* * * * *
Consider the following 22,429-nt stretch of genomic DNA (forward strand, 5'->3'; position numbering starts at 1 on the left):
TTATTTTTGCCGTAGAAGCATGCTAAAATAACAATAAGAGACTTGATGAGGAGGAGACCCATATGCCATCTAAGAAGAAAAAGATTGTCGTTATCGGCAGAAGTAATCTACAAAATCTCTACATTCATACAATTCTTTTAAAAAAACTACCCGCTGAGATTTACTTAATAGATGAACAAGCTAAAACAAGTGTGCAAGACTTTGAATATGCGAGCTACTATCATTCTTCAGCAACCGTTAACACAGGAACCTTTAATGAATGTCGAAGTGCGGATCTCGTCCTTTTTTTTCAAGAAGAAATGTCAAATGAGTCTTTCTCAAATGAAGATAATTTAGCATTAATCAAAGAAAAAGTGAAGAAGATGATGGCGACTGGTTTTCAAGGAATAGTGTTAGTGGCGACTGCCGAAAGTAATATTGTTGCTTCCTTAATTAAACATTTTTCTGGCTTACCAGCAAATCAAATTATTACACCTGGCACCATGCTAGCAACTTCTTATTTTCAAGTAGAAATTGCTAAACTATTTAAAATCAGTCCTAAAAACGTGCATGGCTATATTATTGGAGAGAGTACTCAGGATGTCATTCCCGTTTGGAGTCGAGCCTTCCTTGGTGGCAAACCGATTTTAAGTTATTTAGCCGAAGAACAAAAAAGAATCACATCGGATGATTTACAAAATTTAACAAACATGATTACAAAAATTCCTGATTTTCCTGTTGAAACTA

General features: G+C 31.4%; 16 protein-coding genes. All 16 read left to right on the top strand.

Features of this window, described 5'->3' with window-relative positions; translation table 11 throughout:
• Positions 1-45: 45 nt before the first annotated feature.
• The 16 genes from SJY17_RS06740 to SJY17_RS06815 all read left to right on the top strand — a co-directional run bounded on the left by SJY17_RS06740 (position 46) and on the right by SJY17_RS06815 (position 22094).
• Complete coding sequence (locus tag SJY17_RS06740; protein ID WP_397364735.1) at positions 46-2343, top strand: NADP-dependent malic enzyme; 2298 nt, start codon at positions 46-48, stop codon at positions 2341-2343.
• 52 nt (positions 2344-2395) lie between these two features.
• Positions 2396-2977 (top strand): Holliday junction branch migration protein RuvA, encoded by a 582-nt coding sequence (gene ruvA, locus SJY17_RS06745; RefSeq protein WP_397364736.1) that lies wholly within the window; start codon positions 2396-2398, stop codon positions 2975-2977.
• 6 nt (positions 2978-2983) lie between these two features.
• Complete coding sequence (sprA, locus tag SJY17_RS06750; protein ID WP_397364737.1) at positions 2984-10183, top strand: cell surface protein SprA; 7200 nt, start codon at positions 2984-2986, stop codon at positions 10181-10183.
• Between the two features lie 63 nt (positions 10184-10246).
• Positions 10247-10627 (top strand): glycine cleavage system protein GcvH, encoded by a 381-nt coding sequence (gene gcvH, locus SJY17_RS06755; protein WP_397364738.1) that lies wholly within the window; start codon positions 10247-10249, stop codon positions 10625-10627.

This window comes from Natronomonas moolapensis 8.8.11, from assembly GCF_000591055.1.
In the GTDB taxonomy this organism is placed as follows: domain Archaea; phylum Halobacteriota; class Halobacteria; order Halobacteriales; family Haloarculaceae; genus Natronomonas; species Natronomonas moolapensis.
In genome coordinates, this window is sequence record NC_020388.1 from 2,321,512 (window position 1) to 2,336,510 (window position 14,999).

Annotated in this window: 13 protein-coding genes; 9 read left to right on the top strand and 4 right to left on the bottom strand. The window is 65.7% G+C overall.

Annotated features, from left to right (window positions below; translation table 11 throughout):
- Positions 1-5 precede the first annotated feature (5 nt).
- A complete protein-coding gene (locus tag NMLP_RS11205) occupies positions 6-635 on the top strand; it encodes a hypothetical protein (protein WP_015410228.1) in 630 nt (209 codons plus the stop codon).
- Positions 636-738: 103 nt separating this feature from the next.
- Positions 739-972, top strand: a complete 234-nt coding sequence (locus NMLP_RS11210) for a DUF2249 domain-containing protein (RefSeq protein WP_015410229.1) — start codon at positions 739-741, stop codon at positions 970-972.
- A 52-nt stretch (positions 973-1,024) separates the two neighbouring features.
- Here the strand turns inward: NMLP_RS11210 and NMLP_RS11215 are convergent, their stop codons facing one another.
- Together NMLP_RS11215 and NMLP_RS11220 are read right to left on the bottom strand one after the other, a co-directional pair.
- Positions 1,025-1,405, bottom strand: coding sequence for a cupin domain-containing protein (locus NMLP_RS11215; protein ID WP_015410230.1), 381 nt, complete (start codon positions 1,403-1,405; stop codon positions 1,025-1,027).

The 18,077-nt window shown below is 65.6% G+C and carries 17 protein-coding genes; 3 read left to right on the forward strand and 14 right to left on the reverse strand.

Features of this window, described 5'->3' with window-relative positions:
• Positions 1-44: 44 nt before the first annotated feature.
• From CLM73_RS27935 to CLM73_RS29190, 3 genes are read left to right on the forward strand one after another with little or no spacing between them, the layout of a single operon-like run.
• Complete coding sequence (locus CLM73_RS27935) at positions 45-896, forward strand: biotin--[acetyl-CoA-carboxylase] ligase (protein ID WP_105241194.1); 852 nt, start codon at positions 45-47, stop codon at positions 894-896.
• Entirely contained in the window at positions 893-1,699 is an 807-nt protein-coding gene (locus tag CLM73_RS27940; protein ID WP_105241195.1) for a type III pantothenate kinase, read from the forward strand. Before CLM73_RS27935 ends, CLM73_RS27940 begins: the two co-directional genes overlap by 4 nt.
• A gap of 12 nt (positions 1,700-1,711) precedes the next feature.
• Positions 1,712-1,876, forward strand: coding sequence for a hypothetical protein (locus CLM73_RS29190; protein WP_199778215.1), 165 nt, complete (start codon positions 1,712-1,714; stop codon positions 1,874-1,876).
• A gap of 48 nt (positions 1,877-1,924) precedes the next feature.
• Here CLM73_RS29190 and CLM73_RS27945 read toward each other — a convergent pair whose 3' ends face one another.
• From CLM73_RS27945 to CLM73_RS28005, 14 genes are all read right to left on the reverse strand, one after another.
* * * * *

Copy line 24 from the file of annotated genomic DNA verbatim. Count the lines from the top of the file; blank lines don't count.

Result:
- Here the strand turns inward: NMLP_RS11210 and NMLP_RS11215 are convergent, their stop codons facing one another.